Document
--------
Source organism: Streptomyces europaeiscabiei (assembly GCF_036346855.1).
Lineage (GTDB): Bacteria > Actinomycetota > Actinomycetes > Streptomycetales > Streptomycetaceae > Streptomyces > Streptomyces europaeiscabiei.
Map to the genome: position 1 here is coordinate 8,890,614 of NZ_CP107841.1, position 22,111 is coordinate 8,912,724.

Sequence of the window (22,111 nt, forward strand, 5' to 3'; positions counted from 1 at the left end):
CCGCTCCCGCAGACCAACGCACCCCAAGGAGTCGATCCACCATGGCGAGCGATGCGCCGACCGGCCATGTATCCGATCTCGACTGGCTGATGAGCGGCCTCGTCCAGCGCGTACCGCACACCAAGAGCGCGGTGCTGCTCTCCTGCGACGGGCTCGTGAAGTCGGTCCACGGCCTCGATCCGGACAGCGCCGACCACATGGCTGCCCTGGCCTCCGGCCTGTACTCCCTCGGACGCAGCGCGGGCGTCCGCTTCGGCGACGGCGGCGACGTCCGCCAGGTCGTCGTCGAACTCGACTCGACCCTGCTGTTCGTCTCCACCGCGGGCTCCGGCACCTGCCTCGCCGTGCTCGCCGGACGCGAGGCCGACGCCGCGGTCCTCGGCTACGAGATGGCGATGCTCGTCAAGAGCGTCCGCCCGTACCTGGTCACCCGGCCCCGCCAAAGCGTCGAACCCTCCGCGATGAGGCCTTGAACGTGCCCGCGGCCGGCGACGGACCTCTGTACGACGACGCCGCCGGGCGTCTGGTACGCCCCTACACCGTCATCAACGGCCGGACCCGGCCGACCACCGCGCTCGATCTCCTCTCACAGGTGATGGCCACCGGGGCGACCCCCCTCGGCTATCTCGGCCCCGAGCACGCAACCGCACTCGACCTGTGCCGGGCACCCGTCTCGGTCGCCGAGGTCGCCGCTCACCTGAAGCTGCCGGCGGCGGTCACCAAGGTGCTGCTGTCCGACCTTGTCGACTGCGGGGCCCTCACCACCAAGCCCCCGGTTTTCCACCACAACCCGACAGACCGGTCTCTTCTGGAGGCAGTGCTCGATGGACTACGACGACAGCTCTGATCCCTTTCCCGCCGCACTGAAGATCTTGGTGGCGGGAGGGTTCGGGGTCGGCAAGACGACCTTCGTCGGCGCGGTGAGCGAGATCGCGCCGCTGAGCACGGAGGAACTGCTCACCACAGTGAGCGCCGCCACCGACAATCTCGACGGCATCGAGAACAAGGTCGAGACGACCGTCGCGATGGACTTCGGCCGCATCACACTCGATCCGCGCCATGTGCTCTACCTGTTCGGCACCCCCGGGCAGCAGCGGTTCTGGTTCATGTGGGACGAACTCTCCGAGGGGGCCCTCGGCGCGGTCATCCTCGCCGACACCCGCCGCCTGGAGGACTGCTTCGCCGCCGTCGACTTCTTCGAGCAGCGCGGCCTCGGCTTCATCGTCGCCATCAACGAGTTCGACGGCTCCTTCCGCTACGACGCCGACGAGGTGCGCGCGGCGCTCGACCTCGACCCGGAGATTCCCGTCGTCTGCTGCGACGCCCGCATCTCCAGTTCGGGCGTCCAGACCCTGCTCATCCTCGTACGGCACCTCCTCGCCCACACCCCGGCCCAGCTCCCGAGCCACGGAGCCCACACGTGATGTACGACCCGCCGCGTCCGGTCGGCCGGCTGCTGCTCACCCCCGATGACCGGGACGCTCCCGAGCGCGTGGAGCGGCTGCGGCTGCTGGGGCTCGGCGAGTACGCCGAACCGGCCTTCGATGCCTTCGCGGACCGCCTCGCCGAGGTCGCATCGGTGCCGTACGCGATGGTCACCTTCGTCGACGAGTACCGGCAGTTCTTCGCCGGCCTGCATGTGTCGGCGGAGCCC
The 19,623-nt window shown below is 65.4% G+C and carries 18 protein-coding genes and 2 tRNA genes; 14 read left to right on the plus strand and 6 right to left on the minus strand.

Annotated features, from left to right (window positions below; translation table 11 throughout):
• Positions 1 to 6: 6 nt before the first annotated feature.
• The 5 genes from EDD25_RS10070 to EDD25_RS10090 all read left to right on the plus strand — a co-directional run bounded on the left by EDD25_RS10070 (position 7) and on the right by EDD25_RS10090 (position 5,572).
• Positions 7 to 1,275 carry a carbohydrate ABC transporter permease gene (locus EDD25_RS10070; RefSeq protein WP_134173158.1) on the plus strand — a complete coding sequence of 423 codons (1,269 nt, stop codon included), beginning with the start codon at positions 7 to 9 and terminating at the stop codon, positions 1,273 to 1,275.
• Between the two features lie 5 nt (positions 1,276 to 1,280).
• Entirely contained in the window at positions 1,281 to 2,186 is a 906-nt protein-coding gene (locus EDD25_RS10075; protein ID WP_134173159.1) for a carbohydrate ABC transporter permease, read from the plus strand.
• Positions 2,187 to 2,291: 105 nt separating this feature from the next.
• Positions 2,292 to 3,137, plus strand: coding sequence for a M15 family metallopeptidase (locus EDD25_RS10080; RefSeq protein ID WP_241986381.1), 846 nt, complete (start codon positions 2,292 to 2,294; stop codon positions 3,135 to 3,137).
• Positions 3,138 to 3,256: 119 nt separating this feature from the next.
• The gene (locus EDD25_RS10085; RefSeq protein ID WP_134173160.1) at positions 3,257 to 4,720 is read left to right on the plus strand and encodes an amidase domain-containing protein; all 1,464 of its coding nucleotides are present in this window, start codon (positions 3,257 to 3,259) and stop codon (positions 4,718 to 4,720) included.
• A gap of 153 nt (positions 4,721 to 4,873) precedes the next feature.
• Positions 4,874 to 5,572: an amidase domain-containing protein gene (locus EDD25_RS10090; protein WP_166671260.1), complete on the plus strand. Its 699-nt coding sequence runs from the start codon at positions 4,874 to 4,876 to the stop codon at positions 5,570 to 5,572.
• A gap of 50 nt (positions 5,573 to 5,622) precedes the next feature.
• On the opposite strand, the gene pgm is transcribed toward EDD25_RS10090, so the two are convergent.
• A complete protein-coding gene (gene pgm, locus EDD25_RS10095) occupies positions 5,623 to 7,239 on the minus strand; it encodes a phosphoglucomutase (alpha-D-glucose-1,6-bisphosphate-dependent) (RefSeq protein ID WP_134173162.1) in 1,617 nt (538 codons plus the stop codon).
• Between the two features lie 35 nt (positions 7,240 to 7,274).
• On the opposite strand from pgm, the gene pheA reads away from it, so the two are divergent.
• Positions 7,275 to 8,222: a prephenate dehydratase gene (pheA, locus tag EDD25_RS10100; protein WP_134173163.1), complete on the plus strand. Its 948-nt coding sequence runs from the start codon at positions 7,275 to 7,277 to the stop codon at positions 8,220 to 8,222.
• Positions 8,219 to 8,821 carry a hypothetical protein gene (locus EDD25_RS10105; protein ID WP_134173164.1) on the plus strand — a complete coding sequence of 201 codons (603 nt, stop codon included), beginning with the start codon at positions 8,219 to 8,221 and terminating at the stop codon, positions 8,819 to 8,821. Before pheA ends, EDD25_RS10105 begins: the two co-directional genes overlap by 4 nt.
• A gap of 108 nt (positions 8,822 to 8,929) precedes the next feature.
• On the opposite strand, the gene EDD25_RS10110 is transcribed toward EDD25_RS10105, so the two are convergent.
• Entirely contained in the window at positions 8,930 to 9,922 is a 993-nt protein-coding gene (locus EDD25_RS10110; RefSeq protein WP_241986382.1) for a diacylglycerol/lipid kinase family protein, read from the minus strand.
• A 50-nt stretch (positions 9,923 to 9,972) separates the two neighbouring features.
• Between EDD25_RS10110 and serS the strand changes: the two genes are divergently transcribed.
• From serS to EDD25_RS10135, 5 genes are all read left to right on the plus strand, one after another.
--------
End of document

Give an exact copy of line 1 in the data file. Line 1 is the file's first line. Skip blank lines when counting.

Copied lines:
Source organism: Streptomyces europaeiscabiei (assembly GCF_036346855.1).